Written and Directed by: Tommy Wiseau
The Room: it’s the movie that’s so bad, it’s good. What does that even mean? As the prologue to (film of) The Disaster Artist, notes there are plenty of awful movies, and their awfulness leads to them being forgotten. As far as I’m concerned, the actual worst movie ever made probably follows an uncharismatic action star participating in various machine gun shoot-outs for two hours. So perhaps the expression, “so bad, it’s good,” is a bit misleading, in that pure quantity of badness does not equal goodness.
Of course there are bad movies that are entertaining: propaganda films of the Christian-right like God’s Not Dead, for instance. There are also films that completely blur the line between good and bad. Sausage Party, for example, piles up its crass immaturity and tastelessness in a way that actually makes for a beautiful plot arc. The Room does not fit into these categories either. The Room, rather, is an excellent movie that is simply viewed as bad because the seeming intentions of its writer/director Tommy Wiseau, do not line up with the viewing experience of its audience.
The Room is a theatrical movie. It’s title is based on the idea that plays often use a single set where, to quote Wiseau, “good and bad events” alike take place. At live showings of The Room audiences will often call out one of the work’s seeming flaws, the tendency of characters to leave the door open. This, however, misses The Room’s central premise. It’s central character, Johnny (Wiseau) is presented as beloved, charitable figure, much like the protagonist Brecht’s The Good Person of Szechwan. His door is always open and characters can freely come into his house, whether it is to have sex or play football. Johnny’s charitability is particularly illustrated through the character of Denny (Phillip Haldiman), a down on his luck college freshman who buys drugs and has an inappropriate crush on Johnny’s fiancée Lisa (Juliette Danielle). Despite the fact that Denny is legally an adult and not his son, Johnny sees the good in him and is unequivocally patient with his flaws.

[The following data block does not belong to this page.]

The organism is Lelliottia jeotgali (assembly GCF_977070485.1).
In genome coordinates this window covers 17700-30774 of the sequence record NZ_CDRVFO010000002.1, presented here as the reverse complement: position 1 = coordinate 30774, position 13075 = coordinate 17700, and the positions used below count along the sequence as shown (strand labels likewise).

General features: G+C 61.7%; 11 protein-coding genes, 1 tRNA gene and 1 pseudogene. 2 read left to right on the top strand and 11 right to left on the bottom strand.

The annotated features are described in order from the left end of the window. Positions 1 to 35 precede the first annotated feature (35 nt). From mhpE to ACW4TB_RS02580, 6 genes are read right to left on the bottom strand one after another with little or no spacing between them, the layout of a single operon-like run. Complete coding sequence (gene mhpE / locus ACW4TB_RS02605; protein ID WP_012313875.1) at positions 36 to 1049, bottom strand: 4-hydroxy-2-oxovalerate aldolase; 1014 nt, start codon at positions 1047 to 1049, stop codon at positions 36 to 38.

Another flaw in the room that audience likes to point out is the disappearance of one of its subplots. Lisa’s mother Claudette (Carolyn Minnott) at one point announces that she has breast cancer, but never mentions this again, nor acts with any urgency for the rest of the film. While the degree to which this plot hole was in fact an error is a secret that will likely remain in the head of Tommy Wiseau, this discrepancy does not in fact have an adverse impact on the movie as a whole. Lisa’s mother is a composite caricature: she is an old fashioned woman who is constantly worried about the well being of her daughter, but does not imagine her daughter can have ambitions other than marrying the right man. From that angle it makes sense that the breast cancer subplot goes away. Claudette is a “don’t worry about your poor old mother, I’m just gonna suffer, but don’t worry about me…” type. She is a perfect fit in a story where seemingly every character has a strong trait: Johnny’s sense of victimhood, Denny’s naïve lack of discretion, Lisa’s cunning frustration, Mike’s goofy sexuality, etc.
The Room can be described as a conceptual film. It can be described as a melodrama. It can also be described as an homage to movies and theatre of the past (those who seen The Disaster Artist will be pleasantly surprised to find out the inspiration for The Room’s most famous line). The Room is like few other movies, and certainly like few other dramas. It is nonetheless a coherent, captivating story that no one should avoid simply on account of its “badness.”